It is so easy to set up a company with hidden ownership inBritain that even a dead man can do it. Global Witness’snew investigative report
shows the poten-tial or companies in the UK, New Zealand and elsewhereto be used as cover to launder the proceeds o corruption,tax evasion and other crimes.It is based on an investigation into a Central Asian bankat the centre o major money laundering allegations, butthe ndings are much broader, highlighting the shockinginadequacy o how some o the world’s major economiesmonitor the registration o companies.Kyrgyzstan’s largest bank, AsiaUniversalBank (AUB), wasnationalised and ound by the authorities to be insol-vent ater a revolution overthrew the regime o PresidentBakiyev in April 2010. The new Kyrgyz authorities allegethat AUB was engaged in large-scale money launderingand an independent audit by a multinational rm sup-ports these claims. However, the bank’s ormer manage-ment deny the allegations and claim that the new regimeillegally expropriated AUB because it was a successulbusiness and that their indictments by the new authori-ties are politically motivated.To get beyond these contradictory claims, Global Witnessinvestigated dozens o companies that held accounts atAUB, many registered in the UK, and ound signicantindicators that suggest money laundering: hundreds o millions o dollars seemed to be moving through theiraccounts while they were not engaged in any real busi-ness activity.In the most egregious example, the shareholder o oneUK company was a Russian man who had actually diedsome years beore the company was registered. His iden-tity had been used to hide the real owner o a companythat appeared to have US$700 million owing throughits account at AUB while doing no business in the UK andailing to le accounts with the UK corporate registry asrequired. It is scandalous that lax oversight and enorce-ment over company registration in the UK allows suchbehaviour to prosper.Many o the companies in this report, even i incorpo-rated ‘onshore’, eature shareholders and directors romoshore jurisdictions such as the British Virgin Islandsand the Seychelles. But these are not the companies’ trueowners. They are employees o corporate service provid-ers who are paid, quite legally, to pimp their identity as‘nominee’ shareholders and directors, in eect hiding theidentity o their customers: the real owners o the com-pany. Technically, police and tax authorities can requestcompany ownership inormation, but i it is cross-borderthe legal processes are cumbersome and the investiga-tors have to know what they are looking or – a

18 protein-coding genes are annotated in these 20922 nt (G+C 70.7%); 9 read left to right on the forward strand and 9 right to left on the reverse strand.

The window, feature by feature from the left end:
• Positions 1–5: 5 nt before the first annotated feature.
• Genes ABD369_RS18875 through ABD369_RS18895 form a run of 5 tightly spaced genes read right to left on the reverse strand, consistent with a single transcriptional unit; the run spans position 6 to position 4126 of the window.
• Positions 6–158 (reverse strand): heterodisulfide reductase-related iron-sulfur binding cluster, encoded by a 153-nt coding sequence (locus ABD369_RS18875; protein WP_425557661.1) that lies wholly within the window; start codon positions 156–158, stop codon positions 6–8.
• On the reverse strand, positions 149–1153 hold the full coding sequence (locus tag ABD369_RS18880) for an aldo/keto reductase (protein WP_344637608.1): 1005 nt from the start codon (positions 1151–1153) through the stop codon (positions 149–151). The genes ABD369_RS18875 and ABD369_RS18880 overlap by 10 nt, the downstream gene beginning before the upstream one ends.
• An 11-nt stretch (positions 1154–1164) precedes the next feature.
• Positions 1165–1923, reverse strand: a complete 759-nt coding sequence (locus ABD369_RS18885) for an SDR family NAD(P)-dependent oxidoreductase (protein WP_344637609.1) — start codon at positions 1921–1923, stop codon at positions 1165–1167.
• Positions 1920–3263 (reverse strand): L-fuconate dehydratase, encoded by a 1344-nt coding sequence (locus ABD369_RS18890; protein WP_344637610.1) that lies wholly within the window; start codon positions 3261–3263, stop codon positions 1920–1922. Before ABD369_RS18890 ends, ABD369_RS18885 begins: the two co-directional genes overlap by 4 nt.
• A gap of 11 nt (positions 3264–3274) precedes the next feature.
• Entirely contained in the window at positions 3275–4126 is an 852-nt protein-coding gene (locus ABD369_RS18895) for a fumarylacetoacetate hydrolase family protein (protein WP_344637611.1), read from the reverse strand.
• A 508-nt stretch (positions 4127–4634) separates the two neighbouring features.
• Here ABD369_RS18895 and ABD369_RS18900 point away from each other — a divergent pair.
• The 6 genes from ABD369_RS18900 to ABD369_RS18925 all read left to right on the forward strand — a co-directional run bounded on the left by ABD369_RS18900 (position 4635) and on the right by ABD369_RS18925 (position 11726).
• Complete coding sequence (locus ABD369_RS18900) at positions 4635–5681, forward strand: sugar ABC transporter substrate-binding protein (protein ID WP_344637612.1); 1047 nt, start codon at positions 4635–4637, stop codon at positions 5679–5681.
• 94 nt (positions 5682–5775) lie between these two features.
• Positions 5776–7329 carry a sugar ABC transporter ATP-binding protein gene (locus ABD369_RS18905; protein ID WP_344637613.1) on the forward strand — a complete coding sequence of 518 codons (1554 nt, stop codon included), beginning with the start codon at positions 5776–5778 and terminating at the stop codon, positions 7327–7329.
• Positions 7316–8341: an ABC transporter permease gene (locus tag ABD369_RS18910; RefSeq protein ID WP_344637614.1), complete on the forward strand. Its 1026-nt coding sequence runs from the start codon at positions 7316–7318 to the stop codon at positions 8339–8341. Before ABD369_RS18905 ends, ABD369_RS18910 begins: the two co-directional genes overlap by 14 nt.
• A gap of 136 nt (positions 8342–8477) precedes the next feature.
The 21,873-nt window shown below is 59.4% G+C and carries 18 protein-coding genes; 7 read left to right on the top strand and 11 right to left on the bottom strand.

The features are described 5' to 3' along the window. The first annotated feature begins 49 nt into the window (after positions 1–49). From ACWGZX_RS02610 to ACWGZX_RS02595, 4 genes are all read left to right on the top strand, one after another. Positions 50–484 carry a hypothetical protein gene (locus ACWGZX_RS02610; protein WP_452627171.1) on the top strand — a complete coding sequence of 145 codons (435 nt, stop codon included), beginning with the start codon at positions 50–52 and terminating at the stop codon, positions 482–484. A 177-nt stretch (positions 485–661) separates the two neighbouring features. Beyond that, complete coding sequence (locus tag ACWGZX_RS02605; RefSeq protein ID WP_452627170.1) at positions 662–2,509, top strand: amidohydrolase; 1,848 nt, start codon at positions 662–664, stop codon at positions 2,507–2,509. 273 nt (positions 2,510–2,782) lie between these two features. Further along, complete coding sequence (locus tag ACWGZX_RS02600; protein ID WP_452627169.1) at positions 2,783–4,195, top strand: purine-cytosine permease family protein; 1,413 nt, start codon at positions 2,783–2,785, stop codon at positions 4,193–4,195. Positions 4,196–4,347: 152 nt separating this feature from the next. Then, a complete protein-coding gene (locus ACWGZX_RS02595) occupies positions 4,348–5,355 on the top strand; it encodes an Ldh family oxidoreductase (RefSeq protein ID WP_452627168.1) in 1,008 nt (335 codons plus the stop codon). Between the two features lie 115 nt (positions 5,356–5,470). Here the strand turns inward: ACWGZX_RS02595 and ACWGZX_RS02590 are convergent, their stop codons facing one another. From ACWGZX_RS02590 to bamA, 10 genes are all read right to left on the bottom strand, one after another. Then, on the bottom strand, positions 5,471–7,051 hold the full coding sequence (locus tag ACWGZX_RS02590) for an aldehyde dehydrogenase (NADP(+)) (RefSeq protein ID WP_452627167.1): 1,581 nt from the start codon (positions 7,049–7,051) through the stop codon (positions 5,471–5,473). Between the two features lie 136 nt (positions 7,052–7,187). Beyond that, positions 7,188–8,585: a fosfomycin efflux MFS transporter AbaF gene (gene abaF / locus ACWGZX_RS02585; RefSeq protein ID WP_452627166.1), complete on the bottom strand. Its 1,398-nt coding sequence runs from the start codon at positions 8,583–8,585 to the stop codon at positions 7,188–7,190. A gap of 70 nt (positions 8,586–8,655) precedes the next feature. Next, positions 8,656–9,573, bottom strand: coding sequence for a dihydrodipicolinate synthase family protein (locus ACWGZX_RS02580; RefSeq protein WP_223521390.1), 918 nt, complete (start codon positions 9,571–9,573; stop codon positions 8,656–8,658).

system that does nothing to prevent money launderingand other criminal misuse o these companies in the rstplace. The corporate service providers who set up these com-panies and act as nominees are already required by theanti-money laundering laws to identiy who they are act-ing or and to report any suspicions to the authorities.But the UK, like many countries, currently does little toenorce this existing standard; it is time it did so.
Global Witness believes a urther dramatic changeis required: the identities o the real, ‘beneicial’owners o all companies should be publicly availa-ble in the country they are incorporated, and nomi-nee directors and shareholders should be held liableor their clients’ actions.
The EU has the opportuni-ty to take the lead on this over the next 18 months as itupdates its anti-money laundering laws.This matters because ‘shell’ companies – entities that arelittle more than just a name on a piece o paper – are keyto the outow o corrupt money that keeps poor countriespoor. Those who loot state unds through corruption ordeprive their state o revenues through tax evasion needmore than a bank: they need to hide their identity behinda corporate ront. Countries such as the UK might have acompany registry and consider themselves ‘onshore’, butas long as they only collect shareholder inormation, theyare eectively permitting hidden company ownership –which means they are as oshore as any palm-ringedisland and will continue to acilitate corruption, tax eva-sion and other crimes. This needs to change.The report also shows how:The Kyrgyz economy ell into the hands o just a ew×men, with up to US$64 million in state unds, includingpension unds, potentially missing rom AUB. MaximBakiyev, the son o the ormer Kyrgyz president wasriends with AUB’s chairman, and is suspected by theKyrgyz authorities o being involved. Meanwhile, Maximhas claimed asylum in the UK, saying that is being madea scapegoat by the new authorities in Kyrgyzstan.The billions o dollars in suspicious transactions that×apparently moved through AUB could not have beentranserred without the help o AUB’s relationshipswith banks abroad – called correspondent relationships.Though Swiss bank UBS was sufciently concerned about
AUB to close its correspondent account, others kept theirdoors open. The largest amounts o money rom AUBwent through Citibank in New York, the UK’s StandardChartered and Austria’s Raieisen Bank. Global Witnesshas asked these banks what anti-money launderingchecks they did on AUB; Citibank didn’t reply, the otherscouldn’t comment due to client condentiality.AUB’s international reputation was helped by the pres-×ence o three ormer US Senators, including ormer presi-dential candidate Bob Dole, on its board.
April 2010, Protestors try to storm the Kyrgyz White House, but what was happening to the money in Kyrgyzstan’s largest bank?Photo: Vyacheslav Oseledko/AFP/Getty Images.